Thursday, December 17, 2009

Happy Holiday?

I have enough money to last me the rest of my life, unless I buy something.
-- Jackie Mason (1934 - )

As we anticipate the possibility of snow, politicians who have been elected (or re-elected) are being sworn in. Most face the difficult task of doing more with less as New York City and New York State look for loose change to cover the growing financial shortfalls. California evidently was a harbinger of things to come and now falls somewhere between Greece, Latvia, Iceland and Dubai, in economic decline. Look for more of the same to spring upon us.
Governor Paterson and Mayor Bloomberg clearly have their hands full and when the MTA looks to cut service for the elderly and disabled, you know the problem is beyond voter rage.

In the Hamptons, newly elected Southampton Town Supervisor Anna Throne-Holst (a cipher who is a skillful politician that has managed to defeat Linda Kabot) will need more than just cooperation from the Republicans to keep things moving. Perhaps the success of the Shinnecock Indians in having gained tribal recognition from the Federal government should now be considered a godsend in improving the economy. This was written about years ago in the SoHo Journal when “Skip” Heaney (former Supervisor) and the Republicans fought casinos in the Hamptons. Looks pretty interesting now as a source of incredible income, which could offset the cost of keeping police, teachers, and social programs intact – while lowering property taxes. It’s something to seriously reconsider.

If you follow the meanderings of Wall Street, it is difficult to tell what the pundits are predicting -- since all things point to a resurgence of inflation, more prolonged pain on Main Street, an increasing number of foreclosures and job losses, a commercial real estate collapse this year -- come with record bonuses at Goldman Sachs -- along with a 50% increase in the Dow Jones.
All things point to improvement that investment bank employees experience -- coinciding with more financial and emotional pain for the average citizen. It is clear that the unemployment numbers are likely to continue to rise as inflation cures some of our problems temporarily. The fact that the employment numbers are “better” is no solace for people who are out of work, out of money and entering foreclosure. There is the possibility of a double-dip recession in spite of the numerous bailouts (like unemployment insurance) that keep the sans-culottes docile – and, as we wait for the credit bubble to burst, leading us into the Depression predicted for 2012-2013 – as a result of all of the money we have been printing.

Read between the tealeaves and hope that the spring selling season brings us some temporary relief from the pain. But, don’t be fooled by the economic shell game that does not hide a fragile economy where, instead of allowing the “too big to fail” banks -- to fail -- we have simply propped up bankers who want their bonuses at our expense and at any cost.
Remember, there were several drops after 1929 and they were much more severe than Black Friday.

PS. Since there is now an openly gay Mayor of Houston, the challenge of Regina Calceterra ( for State Senate takes on a new meaning. It is likely that State Senator LaValle will now face a credible and serious challenge to his incumbency. While there is certainly controversy over Gay Marriage, there is little disagreement over the need for equality – in long-term relationships and in civil rights. For many, it boils down to the use of the word Marriage. And, that is eroding. Keep your eyes open on this challenge in a typically conservative county on Long Island.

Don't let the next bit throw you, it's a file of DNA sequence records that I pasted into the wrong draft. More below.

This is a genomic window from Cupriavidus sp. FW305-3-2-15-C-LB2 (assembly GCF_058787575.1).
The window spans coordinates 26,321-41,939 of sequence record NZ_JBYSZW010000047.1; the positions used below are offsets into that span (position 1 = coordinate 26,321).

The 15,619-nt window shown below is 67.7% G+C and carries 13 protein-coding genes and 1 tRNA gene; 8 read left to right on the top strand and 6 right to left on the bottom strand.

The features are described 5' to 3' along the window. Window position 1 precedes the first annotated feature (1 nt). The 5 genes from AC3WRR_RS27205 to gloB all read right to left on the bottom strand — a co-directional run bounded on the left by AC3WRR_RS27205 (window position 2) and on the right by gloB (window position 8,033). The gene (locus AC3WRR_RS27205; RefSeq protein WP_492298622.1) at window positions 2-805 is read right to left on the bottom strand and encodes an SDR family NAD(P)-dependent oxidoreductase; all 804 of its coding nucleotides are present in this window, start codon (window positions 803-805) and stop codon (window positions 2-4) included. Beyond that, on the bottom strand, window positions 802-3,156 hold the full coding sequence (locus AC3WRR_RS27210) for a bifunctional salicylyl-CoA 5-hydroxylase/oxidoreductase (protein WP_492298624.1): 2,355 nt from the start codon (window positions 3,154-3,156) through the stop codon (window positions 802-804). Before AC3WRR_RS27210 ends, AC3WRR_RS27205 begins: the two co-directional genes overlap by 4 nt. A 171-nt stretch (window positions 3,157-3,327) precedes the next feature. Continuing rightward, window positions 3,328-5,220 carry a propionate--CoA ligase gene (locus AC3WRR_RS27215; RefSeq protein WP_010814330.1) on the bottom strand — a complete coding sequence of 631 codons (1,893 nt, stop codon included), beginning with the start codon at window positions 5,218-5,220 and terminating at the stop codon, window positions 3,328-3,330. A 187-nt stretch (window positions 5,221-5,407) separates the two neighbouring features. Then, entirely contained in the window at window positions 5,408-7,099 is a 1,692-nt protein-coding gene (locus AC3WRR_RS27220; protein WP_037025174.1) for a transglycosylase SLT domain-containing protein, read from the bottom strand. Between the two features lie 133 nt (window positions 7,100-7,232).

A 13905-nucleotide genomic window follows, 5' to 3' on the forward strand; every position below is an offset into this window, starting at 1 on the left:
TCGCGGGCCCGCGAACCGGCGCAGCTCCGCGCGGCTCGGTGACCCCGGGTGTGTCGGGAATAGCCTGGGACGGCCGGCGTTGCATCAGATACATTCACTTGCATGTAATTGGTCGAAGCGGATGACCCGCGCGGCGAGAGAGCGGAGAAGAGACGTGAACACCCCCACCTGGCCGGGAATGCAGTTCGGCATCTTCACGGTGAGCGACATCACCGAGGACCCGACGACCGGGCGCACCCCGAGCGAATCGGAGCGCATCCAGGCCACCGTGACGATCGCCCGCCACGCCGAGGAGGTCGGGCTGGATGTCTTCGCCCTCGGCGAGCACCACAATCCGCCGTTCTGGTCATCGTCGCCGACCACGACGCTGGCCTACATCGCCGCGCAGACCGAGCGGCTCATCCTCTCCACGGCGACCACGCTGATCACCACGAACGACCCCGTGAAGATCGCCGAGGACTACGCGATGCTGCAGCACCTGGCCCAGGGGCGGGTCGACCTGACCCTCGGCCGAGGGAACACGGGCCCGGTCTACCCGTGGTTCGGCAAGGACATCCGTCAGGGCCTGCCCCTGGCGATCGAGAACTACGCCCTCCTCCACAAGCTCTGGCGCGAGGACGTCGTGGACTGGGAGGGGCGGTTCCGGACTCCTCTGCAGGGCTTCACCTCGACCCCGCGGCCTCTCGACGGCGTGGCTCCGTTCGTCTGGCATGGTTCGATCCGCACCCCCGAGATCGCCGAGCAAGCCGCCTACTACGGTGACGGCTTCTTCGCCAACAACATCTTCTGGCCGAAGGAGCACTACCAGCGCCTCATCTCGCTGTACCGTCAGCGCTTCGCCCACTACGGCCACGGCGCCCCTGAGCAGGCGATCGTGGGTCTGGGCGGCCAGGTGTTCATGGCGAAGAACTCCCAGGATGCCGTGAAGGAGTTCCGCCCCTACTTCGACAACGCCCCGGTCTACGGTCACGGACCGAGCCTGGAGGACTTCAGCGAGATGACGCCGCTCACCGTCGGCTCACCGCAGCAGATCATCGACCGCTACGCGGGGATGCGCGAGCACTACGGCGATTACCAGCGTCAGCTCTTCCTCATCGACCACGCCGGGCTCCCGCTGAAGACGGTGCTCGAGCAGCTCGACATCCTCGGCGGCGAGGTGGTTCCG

Monday, November 02, 2009

Hamptons Election Views

If voting changed anything, they'd make it illegal.
-- Unknown

In the Hamptons, D.A. Spota, who holds the most powerful elected position in Suffolk County, will be re-elected along with a host of other candidates who were cross endorsed. This leaves only the Southampton Town Supervisor race as one of the few obvious, contested elections. While a few of the Town Board slots are in question, only the Supervisor race -- and that of Highway Superintendent are important. Alex Gregor, a strong local candidate wants to take over that sensitive, contract-laden post of Highway Superintendant in Southampton. All should support his run for good government.
Prior to this, that job was a huge source of largesse via political contributions.

Anna Throne-Holst is vying for the incumbent’s job as Supervisor, currently held by Linda Kabot.
The election melodrama has a long history with players from several political directions.
But, essentially, the Republican Party has had a lock on Suffolk County (where the Hamptons are located) for the last several decades. Although interrupted briefly, Republican conservatism has been the area’s moral (in theory) and political structure.

While “Skip” Heaney, the former Southampton Supervisor who now works for the County Executive, was a Republican – he was defeated by Linda Kabot (also a Republican) in a vicious Primary fight two years ago. Heaney did not take this lightly and there have been reports that he has not so surreptitiously thrown his support to Throne-Holst: the theory being, better to support the enemy of your real enemy, than your political adversary.
To complicate matters, the current Supervisor Linda Kabot was charged with a D.W.I. and arrested in September. She is not only fighting the legal battle but the “moral” battle in front of the voters.

How this will play out is anyone’s guess.